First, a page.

Fed and free the kids began to venture around the check post verandah marked out by boulders, beyond which lay the jungle. We were told not to leave the verandah as the men sat on the terrace smoking and chatting. It was beginning to get dark as the driver of our Jeep screamed down that another jeep had left his office. That would mean at least 1.5 hours to reach us, long after the closing hours of the jungle and the setting of the sun. Reality dawned on me, and I felt fear creep into my brains. ‘Driving through the jungle in the middle of the night!’
As I prayed and saved the only biscuits we had, I could see myself imagine all sorts of possible situations. ‘The return journey in the dark, the possibility of wild animals, the kids, alternate vehicle not arriving, having to spend the night here…’ and a shudder passed down my spine.
On the ground floor, I could see a room with windows and ragged bed sheets for curtains. Outside the room, a flight of steps led to the terrace, which had another room being used as a kitchen. There was smoke puffing out of the open front of the soot-layered kitchen and men’s underwear drying out on a string across the breadth of the kitchen. As we sat on a cemented slab in the verandah, a teenaged boy carried a bucket of water from a tap on the left of the building all the way round to behind the building. “Madam, the toilet is behind the building, if you want to use.” He came back and let me know.
I thanked him with a smile. Rose refused to use it, so we had to discreetly perch her up on a rock behind the toilet and let flow on the mountain that hoisted the check post.
We had one bottle of water and two biscuits left, which we saved for the kids, who seemed to be enjoying themselves in the jungle, oblivious to the dangers of our return journey. As dusk fell, mosquitoes began their dinner. We fought for as long as the Odomos we had applied in the hotel lasted on our skin, but soon we were dinner.
Somehow, two hours later we heard the tires of a jeep. The sweet sound of arrival was greeted by joys of relief from us. The alternate jeep had two drivers, packets of chips and biscuits and bottles of water. Relief was beginning to creep in. We were glad to leave after tipping the old toothless guard for his kindness.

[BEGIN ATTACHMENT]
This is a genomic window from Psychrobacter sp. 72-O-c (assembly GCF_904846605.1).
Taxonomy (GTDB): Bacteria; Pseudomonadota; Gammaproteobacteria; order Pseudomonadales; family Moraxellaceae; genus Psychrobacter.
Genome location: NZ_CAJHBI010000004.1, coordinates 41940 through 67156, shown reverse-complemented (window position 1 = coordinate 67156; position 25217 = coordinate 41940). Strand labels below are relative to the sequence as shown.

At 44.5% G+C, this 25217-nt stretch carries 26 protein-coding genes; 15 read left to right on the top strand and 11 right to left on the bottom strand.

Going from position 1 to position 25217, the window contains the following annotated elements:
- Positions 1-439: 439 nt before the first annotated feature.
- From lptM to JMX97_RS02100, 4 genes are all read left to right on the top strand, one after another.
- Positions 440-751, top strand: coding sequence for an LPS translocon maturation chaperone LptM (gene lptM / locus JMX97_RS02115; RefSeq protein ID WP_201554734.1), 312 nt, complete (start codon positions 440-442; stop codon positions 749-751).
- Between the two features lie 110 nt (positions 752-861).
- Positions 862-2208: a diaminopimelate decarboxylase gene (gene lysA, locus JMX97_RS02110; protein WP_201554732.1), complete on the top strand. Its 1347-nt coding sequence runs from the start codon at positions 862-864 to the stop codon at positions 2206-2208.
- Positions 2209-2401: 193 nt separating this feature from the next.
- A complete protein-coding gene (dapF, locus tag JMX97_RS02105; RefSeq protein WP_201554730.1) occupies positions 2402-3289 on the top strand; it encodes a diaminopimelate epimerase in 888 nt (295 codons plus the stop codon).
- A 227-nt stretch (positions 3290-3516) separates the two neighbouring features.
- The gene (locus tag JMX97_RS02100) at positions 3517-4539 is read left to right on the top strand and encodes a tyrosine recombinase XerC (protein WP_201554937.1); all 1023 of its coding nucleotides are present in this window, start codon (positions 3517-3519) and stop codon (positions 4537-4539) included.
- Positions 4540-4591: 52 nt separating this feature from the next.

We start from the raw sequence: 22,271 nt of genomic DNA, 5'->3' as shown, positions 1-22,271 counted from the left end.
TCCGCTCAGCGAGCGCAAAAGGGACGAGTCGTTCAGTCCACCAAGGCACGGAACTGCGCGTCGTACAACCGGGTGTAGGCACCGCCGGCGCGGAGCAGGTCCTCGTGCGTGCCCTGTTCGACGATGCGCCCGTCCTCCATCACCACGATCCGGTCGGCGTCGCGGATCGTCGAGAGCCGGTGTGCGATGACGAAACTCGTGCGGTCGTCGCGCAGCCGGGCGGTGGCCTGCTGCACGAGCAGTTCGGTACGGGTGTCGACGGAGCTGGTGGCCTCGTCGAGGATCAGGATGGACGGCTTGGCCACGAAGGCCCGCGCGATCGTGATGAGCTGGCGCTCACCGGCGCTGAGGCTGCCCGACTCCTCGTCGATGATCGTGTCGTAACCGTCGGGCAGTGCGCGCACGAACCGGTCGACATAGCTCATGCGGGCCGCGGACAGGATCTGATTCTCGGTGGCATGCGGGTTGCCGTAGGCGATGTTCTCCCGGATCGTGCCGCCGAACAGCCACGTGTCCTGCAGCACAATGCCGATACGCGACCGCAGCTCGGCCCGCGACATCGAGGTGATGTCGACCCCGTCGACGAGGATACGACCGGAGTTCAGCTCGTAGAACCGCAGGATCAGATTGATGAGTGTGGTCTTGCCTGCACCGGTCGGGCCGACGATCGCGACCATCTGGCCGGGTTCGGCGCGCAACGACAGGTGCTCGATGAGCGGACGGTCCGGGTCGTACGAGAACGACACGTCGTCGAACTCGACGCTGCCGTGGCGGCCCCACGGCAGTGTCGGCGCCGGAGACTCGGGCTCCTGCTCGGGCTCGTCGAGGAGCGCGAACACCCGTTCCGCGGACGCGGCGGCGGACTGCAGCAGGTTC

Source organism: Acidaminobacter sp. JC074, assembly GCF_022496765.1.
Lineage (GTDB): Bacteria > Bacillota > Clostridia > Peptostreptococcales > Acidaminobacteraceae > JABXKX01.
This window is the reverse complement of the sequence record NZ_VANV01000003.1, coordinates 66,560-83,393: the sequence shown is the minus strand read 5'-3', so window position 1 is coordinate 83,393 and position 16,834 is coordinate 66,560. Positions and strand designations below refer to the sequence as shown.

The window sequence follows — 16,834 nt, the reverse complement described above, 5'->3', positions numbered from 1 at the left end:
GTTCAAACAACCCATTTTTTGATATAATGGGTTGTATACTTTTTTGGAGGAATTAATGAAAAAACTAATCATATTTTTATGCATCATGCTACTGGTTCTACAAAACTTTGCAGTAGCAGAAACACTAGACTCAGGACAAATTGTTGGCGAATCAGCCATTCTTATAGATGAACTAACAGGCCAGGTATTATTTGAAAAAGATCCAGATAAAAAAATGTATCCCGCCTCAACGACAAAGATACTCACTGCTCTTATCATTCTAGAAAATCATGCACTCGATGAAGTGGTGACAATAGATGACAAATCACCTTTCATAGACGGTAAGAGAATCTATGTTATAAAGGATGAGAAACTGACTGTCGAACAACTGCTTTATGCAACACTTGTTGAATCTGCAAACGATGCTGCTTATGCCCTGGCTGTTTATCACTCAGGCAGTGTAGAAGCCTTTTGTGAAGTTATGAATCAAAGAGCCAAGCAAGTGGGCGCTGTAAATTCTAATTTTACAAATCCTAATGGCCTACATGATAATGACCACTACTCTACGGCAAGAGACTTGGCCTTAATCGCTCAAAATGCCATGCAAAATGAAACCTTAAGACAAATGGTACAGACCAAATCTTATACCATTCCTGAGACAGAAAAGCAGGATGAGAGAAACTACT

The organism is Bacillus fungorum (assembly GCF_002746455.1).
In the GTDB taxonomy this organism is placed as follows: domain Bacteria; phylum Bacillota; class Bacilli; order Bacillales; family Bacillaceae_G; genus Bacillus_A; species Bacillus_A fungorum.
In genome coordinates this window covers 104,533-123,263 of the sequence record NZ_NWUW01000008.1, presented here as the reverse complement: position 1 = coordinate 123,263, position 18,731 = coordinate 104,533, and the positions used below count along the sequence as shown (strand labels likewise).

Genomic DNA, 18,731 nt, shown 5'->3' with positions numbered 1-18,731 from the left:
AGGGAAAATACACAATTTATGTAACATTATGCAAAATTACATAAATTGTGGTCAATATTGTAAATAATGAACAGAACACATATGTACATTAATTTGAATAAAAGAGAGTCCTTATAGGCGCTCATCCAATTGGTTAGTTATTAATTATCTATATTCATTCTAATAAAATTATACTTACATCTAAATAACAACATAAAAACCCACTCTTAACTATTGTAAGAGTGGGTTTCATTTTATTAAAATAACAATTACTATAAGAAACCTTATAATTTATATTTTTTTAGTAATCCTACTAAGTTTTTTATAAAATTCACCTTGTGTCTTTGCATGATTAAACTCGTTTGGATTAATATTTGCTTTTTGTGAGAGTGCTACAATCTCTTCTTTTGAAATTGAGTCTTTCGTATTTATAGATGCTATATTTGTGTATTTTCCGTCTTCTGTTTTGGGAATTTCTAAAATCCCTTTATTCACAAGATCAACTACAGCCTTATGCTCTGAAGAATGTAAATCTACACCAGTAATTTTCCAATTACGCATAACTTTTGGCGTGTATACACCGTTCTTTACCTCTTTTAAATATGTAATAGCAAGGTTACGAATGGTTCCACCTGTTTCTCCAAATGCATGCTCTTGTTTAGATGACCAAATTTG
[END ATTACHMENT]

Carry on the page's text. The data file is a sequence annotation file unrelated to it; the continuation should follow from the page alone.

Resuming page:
We jumped in to the jeep. Ravinder and the jeep’s driver in front, us in the middle seat, the guide and two new drivers in the back seat. We drove down to the river, tied the old jeep to the new one with one driver in it as we started our return journey.
The night commanded us to stay silent through the return journey, as the children hungrily ate the snacks. We huddled because cold and the fear of darkness froze our bones. The guide and driver on the back seat stood tall looking out for the wild. There were owls hooting, bats flying, crickets chirping and leaves silent. As we passed each spot or covering, I could hear animals look up from their slumber, turn around and look at our tracks in the jungle. Or maybe I was imagining that.
Soon, we were being guided by Night Jars, who preceded us for almost two kilometers. A rare species, but we decided against their pictures, for fear of our endangerment.
At every accelerated movement of the jeep, we worried about a repeat of the breakdown. The drivers scolded the current driver and I could hear fear being contained in each voice.
After driving for about 1.5 hours, we reached the DurgaDevi gate. We were so relieved when the guard opened the gate and let us out. We were back among humans.
On our drive back to the hotel, we spotted some deer and wild pigs by the road. But neither of us clicked pictures, instead we thanked them for their kindness. That night Stanley and I decided, “no more venturing into the lives of the wild.”
Live and let live!

P.S. Be prepared (perhaps, for the worst) when you travel.

NOTICE: You Do NOT have the right to reprint or resell this story!
You also MAY NOT give away, sell or share the content herein!

© 2016 by Donna Abraham